Guided by theories of moral psychology and social identity, one hundred and fifty-three public relations practitioners working in the United States participated in an online experiment that tested how professional identity influences moral reasoning. Professional associations appear to be a valuable resource for socialization as members of PRSA who, in addition to engaging in higher levels of moral reasoning than the average adult, report they have access to regular ethics training, ethics resources and mentors, and are familiar with their industry’s code of ethics. Socialization in later career stages appears to contribute to moral reasoning maintenance, sustaining levels of moral reasoning, rather than development.
... Since the 1970s, advertising ethics research largely focused on one of three topics: how advertising practitioners view ethics; how the public perceives ethical issues and, as a result, perceives advertising overall; and organizational and industry-wide codes of ethics (i.e., Drumwright & Murphy, 2004;Fukukawa et al., 2007;Schauster et al., 2016;Waller, 1999). Coinciding with these studies, albeit in limited quantity, are examinations of individual advertising practitioners' moral reasoning (i.e., Cunningham, 2005;Schauster et al., 2020). However, the majority of work examining how practitioners follow and enact normative ethical practices in advertising consist of long-form interviews with practitioners or ethnographic studies of specific organizations. ...
This paradigm repair study contributes to advertising ethics research by analyzing discourse from trade publications and press outlets regarding the divisive 2017 Kendall Jenner Pepsi advertisement. After the controversary surrounding the commercial ensued, actors within and outside the advertising industry argued the ad violated the ethical boundaries of the industry because it coopted a social issue, acted as a form of cultural appropriation, and served as an example of brand activism (gone awry). This study examines the reasons why this happened and concludes with an argument for paradigm repair's utility for studying advertising ethics, and with implications for advertising practice.
Purpose This study aims to provide important insights in advancing the hospitality workforce by exploring the dimensions of calling. By identifying significant calling dimensions among hospitality employees, the study is guided by work as calling theory by also examining the mediating role of employees’ professional identity on intention to leave the industry. Design/methodology/approach This study used an exploratory mixed-methods approach. Study 1 included an online qualitative survey to explore the significant dimensions of calling among hospitality employees. Study 2 measured the significance of hospitality calling dimensions on intention to leave the industry, mediated by professional identity. Findings Study 1 identified transcendent summons, passion and purposeful life as significant dimensions of hospitality calling. Study 2 examined calling as a second-order construct with the aforementioned dimensions and proposed calling increases professional identity and decreases intention to leave the industry. However, professional identity did not significantly influence the intention to leave the industry. Originality/value This study brings value to the calling literature by exploring the calling dimensions unique to the hospitality workforce. Findings also highlight that subjective professional identity alone cannot lower employees’ intention to leave the industry. Organizational and industry support focusing on transcendent summons, passion and purposeful life are recommended.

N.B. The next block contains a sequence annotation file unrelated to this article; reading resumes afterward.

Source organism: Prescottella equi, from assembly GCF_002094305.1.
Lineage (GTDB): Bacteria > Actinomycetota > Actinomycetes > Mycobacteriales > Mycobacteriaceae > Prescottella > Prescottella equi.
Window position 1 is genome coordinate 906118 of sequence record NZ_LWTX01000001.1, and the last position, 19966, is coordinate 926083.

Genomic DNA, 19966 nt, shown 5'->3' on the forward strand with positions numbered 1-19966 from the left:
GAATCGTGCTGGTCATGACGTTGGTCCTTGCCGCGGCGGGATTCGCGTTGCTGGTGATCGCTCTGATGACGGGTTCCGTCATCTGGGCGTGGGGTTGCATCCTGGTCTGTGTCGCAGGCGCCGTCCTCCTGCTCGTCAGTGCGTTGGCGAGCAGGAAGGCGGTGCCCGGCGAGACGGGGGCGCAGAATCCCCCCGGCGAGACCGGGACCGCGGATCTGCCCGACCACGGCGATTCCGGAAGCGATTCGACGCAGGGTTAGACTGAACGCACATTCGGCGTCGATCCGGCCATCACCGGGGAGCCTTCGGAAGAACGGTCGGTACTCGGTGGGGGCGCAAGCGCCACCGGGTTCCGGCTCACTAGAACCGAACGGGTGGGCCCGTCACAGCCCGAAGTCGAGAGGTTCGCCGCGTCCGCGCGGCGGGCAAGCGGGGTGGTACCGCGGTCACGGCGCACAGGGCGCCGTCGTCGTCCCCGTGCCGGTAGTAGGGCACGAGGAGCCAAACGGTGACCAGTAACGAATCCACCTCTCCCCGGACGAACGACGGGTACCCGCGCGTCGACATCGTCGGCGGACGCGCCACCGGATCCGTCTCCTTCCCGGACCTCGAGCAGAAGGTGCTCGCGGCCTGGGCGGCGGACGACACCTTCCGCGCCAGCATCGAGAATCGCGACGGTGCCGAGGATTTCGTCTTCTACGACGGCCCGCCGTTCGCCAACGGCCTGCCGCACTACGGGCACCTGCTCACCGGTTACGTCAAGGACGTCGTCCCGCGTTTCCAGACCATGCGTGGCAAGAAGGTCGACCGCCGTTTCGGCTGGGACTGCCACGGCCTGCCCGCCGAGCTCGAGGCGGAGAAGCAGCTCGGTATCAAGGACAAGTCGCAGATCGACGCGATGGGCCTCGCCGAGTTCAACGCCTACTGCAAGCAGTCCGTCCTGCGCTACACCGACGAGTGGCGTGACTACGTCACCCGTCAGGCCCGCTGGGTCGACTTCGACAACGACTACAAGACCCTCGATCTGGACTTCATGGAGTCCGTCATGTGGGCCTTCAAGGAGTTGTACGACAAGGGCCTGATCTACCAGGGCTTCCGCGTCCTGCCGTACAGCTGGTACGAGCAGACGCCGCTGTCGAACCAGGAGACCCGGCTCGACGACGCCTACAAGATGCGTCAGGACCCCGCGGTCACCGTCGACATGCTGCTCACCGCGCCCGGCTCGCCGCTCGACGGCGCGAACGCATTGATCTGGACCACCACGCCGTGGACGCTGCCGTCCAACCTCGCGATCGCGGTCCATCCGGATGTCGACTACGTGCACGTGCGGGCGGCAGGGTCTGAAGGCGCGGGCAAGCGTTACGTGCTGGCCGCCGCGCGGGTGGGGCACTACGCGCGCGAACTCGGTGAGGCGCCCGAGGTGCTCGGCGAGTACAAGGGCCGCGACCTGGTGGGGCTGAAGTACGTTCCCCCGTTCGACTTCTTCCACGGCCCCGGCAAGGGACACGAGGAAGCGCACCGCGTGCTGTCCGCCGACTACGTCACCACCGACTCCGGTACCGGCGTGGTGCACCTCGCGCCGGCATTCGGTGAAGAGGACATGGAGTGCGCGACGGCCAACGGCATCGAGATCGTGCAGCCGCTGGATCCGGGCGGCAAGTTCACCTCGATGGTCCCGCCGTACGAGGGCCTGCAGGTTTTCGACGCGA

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Moral exemplars, individuals admired for their moral goodness, are invaluable resources for education and in practice, especially for practices fraught with ethical challenges such as advertising. The current study is the first to examine the moral psychology profile of advertising executives with a range of strategic communication experience as chief executive officers at regional, national, and international agencies and chief marketing officers for national and international brands. The findings indicate that these executives embrace challenges that encourage ideological and character development, believe in values of empathy and compassion, and engage in higher-order moral reasoning more so than advertising practitioners in general but comparable to other media exemplars. They often apply moral rules and standards equally to everyone when considering their response to an ethical dilemma, and their idealistic thinking is positively correlated with perceptions that their organizations have benevolent and principled ethical climates. These findings give strategic communication practitioners, educators, and ethicists a road map of what to look for in individuals likely to serve in the capacity of moral leadership for others.
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A growing body of psychology-based scholarship identifies emerging adulthood as a distinct, transitional stage of life and work characterized by several features, wherein relatively little is known regarding moral development. This study is part of a 3-year, longitudinal project involving recent graduates across six U.S. universities who studied journalism and media-related fields. Guided by emerging adulthood, moral psychology, and media exemplar research, this study analyzes results for 110 graduates who completed an online survey regarding their personality traits, virtuous character, moral reasoning, and ethical ideology. It constitutes the first detailed portrait of moral identity of emerging adults in media-related fields.